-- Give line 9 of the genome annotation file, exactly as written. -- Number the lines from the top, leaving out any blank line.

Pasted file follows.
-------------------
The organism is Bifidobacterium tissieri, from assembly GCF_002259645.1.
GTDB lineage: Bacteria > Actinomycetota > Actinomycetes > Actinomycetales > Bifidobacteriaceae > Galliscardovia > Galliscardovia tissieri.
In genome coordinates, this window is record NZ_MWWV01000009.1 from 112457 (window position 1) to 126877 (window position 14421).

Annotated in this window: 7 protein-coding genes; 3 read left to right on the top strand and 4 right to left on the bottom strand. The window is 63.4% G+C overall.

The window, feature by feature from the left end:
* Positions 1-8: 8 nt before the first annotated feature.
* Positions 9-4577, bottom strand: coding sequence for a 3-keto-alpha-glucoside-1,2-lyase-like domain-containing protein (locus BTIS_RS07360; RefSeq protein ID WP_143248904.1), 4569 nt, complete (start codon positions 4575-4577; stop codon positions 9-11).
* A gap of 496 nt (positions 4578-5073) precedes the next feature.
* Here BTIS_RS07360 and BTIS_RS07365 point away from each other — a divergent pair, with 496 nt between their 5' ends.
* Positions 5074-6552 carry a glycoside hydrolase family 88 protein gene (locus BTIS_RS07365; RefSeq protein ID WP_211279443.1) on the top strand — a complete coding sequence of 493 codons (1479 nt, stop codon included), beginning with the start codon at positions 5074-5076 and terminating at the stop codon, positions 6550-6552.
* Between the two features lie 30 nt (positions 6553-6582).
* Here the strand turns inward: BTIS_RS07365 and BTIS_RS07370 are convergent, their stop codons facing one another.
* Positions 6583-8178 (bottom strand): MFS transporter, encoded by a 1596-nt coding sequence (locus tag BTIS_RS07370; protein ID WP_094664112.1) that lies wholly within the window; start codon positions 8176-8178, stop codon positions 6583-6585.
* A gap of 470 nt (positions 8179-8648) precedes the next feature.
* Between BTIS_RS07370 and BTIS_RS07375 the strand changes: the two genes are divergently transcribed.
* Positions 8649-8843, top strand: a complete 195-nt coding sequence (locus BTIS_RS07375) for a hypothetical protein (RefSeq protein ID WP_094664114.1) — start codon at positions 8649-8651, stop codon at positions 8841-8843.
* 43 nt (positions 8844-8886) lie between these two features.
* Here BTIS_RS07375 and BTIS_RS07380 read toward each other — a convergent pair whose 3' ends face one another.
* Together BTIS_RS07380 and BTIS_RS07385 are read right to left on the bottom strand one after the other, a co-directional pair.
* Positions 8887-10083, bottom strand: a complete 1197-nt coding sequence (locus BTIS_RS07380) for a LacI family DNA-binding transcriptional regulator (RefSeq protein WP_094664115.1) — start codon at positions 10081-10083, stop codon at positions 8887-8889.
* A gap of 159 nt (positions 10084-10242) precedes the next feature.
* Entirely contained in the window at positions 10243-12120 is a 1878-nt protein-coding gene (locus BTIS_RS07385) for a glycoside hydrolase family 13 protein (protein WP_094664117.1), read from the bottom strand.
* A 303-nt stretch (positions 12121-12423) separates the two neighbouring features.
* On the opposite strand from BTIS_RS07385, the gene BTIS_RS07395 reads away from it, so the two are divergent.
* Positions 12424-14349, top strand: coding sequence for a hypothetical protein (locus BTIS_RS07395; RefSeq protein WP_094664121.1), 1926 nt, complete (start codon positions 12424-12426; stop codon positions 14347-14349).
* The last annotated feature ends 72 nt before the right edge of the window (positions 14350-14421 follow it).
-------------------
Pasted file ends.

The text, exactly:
* Here BTIS_RS07360 and BTIS_RS07365 point away from each other — a divergent pair, with 496 nt between their 5' ends.